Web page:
People profiles

Niayesh Afshordi

Niayesh Afshordi

Associate Professor

Dr. Afshordi dabbles in Astrophysics, Cosmology, and Physics of gravity and is obsessed with observational hints that could help address problems in fundamental physics.

Michael Balogh

Michael Balogh

Associate Professor and Associate Chair

Professor Balogh's research uses the world’s largest telescopes to study the physical properties of distant galaxies.  Through spectroscopy we can learn about the distances, ages, chemical composition and star formation histories of these galaxies. 

Kostadinka Bizheva

Kostadinka Bizheva

Associate Professor

​Dr. Bizheva's research focuses on the development of novel optical imaging technology (Optical Coherence Tomography - OCT) that can be used in clinics to image various part of the human body for diagnostic purposes or for monitoring the outcome of drug therapy or surgery.

Avery Broderick

Avery Broderick

Assistant Professor

​Dr. Broderick works to explain the fundamental physics of black holes and their observable characteristics. Black holes are sites where strong gravity dominates everything, from the dynamics of orbiting material to the shape of spacetime itself.  As a result, they are the engines that power some of the brightest objects in the universe. 

Raffi Budakian

Raffi Budakian

Professor; Joint WIN/IQC Nanotechnology Endowed Chair in Superconductivity

​Professor Budakian's work in the past decade has focused on developing the experimental tools for ultra sensitive detection of electron and nuclear spins. He explores the application of these tools to address fundamental questions ranging from biology to quantum information.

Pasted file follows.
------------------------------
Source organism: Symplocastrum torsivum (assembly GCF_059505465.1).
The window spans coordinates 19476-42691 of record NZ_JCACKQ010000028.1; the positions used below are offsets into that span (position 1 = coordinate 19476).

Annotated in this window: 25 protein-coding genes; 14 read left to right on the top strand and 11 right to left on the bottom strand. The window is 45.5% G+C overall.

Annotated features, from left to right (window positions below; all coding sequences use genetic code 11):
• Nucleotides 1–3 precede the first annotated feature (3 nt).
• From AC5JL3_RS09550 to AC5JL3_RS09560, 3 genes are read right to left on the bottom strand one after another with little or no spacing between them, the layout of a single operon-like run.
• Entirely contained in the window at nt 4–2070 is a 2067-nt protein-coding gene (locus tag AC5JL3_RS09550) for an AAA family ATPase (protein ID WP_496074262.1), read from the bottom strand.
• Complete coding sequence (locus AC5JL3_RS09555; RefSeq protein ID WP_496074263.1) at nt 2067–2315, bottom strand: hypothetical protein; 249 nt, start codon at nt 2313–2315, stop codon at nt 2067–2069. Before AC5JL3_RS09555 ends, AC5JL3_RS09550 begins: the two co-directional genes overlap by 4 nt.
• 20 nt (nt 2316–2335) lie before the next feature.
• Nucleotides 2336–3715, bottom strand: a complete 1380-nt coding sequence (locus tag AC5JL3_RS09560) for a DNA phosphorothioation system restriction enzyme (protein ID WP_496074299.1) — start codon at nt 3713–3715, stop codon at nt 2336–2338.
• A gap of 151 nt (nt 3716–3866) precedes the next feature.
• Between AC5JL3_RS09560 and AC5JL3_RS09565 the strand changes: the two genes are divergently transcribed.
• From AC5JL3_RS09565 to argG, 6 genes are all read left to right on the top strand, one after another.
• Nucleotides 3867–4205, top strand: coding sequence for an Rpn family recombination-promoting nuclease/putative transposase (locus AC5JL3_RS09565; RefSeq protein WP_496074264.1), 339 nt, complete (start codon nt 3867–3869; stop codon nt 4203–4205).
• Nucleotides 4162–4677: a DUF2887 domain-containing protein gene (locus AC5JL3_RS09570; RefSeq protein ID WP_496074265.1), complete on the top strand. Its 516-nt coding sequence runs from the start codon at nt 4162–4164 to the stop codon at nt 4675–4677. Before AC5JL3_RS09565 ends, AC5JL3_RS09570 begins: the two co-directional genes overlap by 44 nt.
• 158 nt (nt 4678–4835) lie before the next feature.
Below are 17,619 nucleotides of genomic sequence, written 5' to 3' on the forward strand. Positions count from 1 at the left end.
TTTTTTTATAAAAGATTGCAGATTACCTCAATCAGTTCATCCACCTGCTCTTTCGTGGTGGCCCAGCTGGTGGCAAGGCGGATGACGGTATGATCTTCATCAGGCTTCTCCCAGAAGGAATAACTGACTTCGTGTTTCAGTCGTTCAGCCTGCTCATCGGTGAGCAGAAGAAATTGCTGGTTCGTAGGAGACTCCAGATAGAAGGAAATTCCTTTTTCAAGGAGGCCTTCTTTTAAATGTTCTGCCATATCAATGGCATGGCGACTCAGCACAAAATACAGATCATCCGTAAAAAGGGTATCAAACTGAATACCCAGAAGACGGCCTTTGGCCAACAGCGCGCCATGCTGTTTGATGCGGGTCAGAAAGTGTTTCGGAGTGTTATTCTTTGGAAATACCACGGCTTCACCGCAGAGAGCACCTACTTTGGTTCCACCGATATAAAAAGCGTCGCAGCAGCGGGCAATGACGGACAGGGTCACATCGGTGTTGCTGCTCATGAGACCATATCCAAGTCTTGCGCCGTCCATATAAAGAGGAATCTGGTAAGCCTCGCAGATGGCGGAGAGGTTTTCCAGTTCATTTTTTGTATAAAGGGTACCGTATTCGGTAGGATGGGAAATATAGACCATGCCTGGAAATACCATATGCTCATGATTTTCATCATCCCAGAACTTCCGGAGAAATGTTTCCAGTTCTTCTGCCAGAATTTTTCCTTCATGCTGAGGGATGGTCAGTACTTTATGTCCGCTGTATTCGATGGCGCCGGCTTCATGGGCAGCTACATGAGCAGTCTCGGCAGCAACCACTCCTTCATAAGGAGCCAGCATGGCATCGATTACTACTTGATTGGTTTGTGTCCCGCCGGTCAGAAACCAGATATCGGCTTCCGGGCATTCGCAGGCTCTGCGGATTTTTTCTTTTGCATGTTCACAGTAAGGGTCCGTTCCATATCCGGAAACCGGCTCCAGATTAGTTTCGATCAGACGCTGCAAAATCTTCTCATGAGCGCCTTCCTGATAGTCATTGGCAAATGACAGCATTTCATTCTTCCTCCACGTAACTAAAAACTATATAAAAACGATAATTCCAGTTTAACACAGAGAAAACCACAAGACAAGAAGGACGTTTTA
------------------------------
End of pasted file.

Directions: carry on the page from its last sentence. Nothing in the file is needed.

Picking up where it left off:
Anton Burkov

Anton Burkov

Associate Professor; Associate Graduate Officer

Dr. Burkov is a theoretical condensed matter physicist, currently focusing on the effects of nontrivial electronic structure topology and electron-electron interactions on experimentally observable properties of quantum materials.

Melanie Campbell

Melanie Campbell

Professor; Director, GWPI

Dr. Campbell's research includes optical properties of the eye, optical quality of ophthalmic instrumentation and optical design, refractive properties of the crystalline lens and their changes with growth and accommodation, retinal image quality, monochromatic aberrations of the eye, optical effects of refractive surgery, reflections from the retina, confocal microscopy and ophthalmoscopy, measurement of refractive error.

Jeff Chen

Jeff Z.Y. Chen

Professor and Department Chair

Soft matter is a cross disciplinary research field involving physics, chemistry, biology, and materials science. It studies physical systems that can be deformed relatively easily in response to external and internal physical and chemical conditions.

Kyung Soo Choi

Kyung Soo Choi

Assistant Professor

​Dr. Choi's research focuses on the development and application of the most advanced techniques in cold atom physics and quantum optics to probe the fundamental nature of the quantum world and to investigate macroscopic quantum phenomena with strongly interacting atoms and photons near nanoscale structures.

Mike Fich

Michel Fich

Professor